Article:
Monday, July 15, 2024

Problems, Plans and Potentials: The Leaders of Tomorrow


By Alissa Z. Lacson and Ronelyn C. Vailoces


While we’ve heard them campaign and we’ve read their achievements, let us aim to know the student government presidential and vice-presidential candidates better — simply because they have our vote. Like the importance of national elections, we should also get involved with student politics because the student government body could either make or break our student life. While the candidates continue to go room-to-room and distribute their party brochures, here’s a glimpse of who they are as leaders and what they propose to achieve if elected.

SURE Party

Gil Buenavista and Charmaine Malata

SURE (Students Union for Reforms) Party standard bearers, Cha and Gil, or perhaps, Team Chill, is all about “Kamo, kami, kita ra gihapon ang SUSG.” Literally, this means that everyone on campus is part of the student government. Thus, leadership for Gil is member-based — “a leader is one who can understand the members,” he said. “It’s [also] doing more than what is expected of you and not being afraid to make mistakes,” Charmaine added.

According to Gil, his New Year’s resolution—to be brave—pushed him to run for presidency.   “There’s a certain part of me that just doesn’t want to stop…it’s an opportunity that’s not given to just any student and I should acknowledge that,” he said.

As for Charmaine, her experience in the Silliman University Corps of Campus Ambassadors for two consecutive years influenced her decision to run as vice-president. “As a campus ambassador, you know the school inside and out by heart, so you know the problems,” she said.

With this opportunity, Cha and Gil aim to enhance student involvement through events such as USpeak (University Speak) because “we want to encourage the students to know their rights in order to enjoy their privileges,” Charmaine said. Although USPEAK was implemented during Emperado’s administration, they basically believe that it needs to be strengthened by hopefully making it a per college forum. “We want to advocate [an] environment where students are not afraid to voice out their concerns,” Gil added. This is because they believe student participation or apathy is the most pressing issue on campus.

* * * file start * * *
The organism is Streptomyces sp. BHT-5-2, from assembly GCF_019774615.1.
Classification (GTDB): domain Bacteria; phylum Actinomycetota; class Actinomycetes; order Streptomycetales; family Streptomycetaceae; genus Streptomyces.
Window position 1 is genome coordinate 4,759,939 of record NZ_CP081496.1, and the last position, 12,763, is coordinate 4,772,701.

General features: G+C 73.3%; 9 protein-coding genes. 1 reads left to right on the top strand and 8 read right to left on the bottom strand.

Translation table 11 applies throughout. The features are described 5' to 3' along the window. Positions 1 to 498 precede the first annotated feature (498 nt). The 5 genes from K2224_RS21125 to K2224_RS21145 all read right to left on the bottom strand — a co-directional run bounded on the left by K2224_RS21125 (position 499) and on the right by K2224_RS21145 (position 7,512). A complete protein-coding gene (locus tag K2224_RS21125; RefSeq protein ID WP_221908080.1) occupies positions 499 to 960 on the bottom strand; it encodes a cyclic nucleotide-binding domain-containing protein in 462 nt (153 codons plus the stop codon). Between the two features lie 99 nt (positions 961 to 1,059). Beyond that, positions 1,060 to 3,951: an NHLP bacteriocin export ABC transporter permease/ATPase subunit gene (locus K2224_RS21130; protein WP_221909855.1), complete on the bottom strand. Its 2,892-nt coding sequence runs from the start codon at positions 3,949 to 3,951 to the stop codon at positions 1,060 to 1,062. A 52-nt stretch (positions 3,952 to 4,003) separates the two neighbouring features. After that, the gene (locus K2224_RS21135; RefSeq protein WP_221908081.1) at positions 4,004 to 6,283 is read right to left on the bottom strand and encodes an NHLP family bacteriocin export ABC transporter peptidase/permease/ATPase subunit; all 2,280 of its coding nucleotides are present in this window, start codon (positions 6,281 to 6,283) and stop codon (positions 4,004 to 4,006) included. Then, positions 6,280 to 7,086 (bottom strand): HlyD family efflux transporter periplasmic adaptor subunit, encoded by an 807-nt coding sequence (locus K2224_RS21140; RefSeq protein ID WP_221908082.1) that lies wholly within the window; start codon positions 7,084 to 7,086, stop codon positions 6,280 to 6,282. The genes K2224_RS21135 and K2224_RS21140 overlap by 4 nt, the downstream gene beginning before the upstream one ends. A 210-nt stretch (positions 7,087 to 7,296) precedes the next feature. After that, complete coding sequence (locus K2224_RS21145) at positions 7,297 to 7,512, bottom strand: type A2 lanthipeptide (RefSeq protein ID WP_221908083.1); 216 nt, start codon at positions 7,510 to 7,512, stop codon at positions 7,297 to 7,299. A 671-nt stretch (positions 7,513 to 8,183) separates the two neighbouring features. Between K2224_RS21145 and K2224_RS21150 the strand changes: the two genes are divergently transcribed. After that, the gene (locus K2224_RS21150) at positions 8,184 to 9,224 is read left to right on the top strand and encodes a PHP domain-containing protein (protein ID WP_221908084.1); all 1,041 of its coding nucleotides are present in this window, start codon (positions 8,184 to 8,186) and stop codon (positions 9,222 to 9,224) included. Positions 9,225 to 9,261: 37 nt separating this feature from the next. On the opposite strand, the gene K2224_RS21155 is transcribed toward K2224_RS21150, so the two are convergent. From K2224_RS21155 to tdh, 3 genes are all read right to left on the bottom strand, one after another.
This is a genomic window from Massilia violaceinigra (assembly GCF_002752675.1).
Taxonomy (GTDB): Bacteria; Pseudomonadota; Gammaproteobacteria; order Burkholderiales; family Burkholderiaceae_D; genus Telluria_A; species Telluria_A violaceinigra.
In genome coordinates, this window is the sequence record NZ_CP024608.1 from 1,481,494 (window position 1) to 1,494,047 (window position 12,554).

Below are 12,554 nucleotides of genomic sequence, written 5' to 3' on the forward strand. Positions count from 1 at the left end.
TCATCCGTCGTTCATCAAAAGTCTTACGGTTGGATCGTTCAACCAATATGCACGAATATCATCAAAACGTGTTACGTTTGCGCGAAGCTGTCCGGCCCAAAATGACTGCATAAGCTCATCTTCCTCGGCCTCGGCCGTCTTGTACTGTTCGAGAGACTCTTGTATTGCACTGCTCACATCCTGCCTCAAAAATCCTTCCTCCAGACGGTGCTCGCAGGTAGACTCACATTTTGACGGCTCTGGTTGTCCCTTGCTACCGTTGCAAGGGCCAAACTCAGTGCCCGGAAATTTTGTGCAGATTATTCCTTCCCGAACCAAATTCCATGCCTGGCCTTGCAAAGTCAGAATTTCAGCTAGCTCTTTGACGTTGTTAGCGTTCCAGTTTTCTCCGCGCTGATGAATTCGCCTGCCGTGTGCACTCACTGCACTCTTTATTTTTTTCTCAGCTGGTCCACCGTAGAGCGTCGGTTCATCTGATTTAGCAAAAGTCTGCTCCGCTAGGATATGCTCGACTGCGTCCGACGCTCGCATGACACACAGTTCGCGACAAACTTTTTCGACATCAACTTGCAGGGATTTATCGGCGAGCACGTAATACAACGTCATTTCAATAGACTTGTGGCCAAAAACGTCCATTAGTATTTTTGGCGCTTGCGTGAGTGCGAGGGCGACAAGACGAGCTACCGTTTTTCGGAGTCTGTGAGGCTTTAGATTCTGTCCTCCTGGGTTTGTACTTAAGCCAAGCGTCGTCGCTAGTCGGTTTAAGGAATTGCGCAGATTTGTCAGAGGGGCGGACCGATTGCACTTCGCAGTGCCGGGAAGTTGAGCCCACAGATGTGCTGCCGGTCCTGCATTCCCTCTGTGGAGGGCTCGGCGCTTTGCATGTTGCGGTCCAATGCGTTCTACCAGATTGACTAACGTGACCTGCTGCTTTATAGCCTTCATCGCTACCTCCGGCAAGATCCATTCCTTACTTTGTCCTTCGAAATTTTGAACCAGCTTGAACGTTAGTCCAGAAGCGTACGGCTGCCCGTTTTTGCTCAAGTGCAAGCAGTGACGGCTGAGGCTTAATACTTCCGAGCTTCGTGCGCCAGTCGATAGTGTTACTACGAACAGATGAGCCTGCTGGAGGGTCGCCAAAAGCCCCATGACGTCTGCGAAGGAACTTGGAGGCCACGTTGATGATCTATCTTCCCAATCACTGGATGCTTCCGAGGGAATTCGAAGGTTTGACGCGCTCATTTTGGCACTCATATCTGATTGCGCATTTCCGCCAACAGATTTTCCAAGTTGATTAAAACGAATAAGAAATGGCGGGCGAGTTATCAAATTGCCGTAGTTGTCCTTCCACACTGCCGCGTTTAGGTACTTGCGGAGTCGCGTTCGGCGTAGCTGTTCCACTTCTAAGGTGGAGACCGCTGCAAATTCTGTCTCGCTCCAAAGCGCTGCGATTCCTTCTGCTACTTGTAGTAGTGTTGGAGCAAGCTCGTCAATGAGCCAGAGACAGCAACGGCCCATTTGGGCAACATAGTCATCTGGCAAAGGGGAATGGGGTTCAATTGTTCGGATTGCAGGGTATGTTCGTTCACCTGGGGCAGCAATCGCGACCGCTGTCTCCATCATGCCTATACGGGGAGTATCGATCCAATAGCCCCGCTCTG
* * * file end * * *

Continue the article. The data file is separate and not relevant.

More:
Aside from USPEAK as a way for the students to actively participate on campus, they also hope the students will propose activities that the student government can pursue so that it will be “an event that they would really participate in,” said Gil. Charmaine also added that they want to push for advocacy-centered events for the students to not only participate but to also learn something.

While they wish to eradicate apathy, they also want to start with the small things inside the student government such as being more assertive with finance policies and proposed resolutions, as well as to see a more equitable and just fines system in the campus.

Speaking from experience as part of both the executive and legislative branch of the student government, Gil also hopes to build a better relationship with the members of the student body if elected. “I’ll appoint competent and hardworking Execom (executive committee) people…para pud ma efficient siya ba.” Charmaine also shared the same sentiment. “We tell everybody we can solve their problems, but how can we solve theirs if we can’t even solve the problems within the student government itself?” she said. To solve this, the SURE party standard bearers plan to have a team-building not just for the executive committee but also for the entire student government body.

Gil also wishes to appoint competent members for the three branches of the student government with the aim of “fostering a sense of camaraderie in them, fostering a good relationship between them but still maintaining the separation of powers.” While he also acknowledges that appointing students to be in the judicial branch of the student body is difficult, he aims to have an official judiciary branch during the first semester of his term.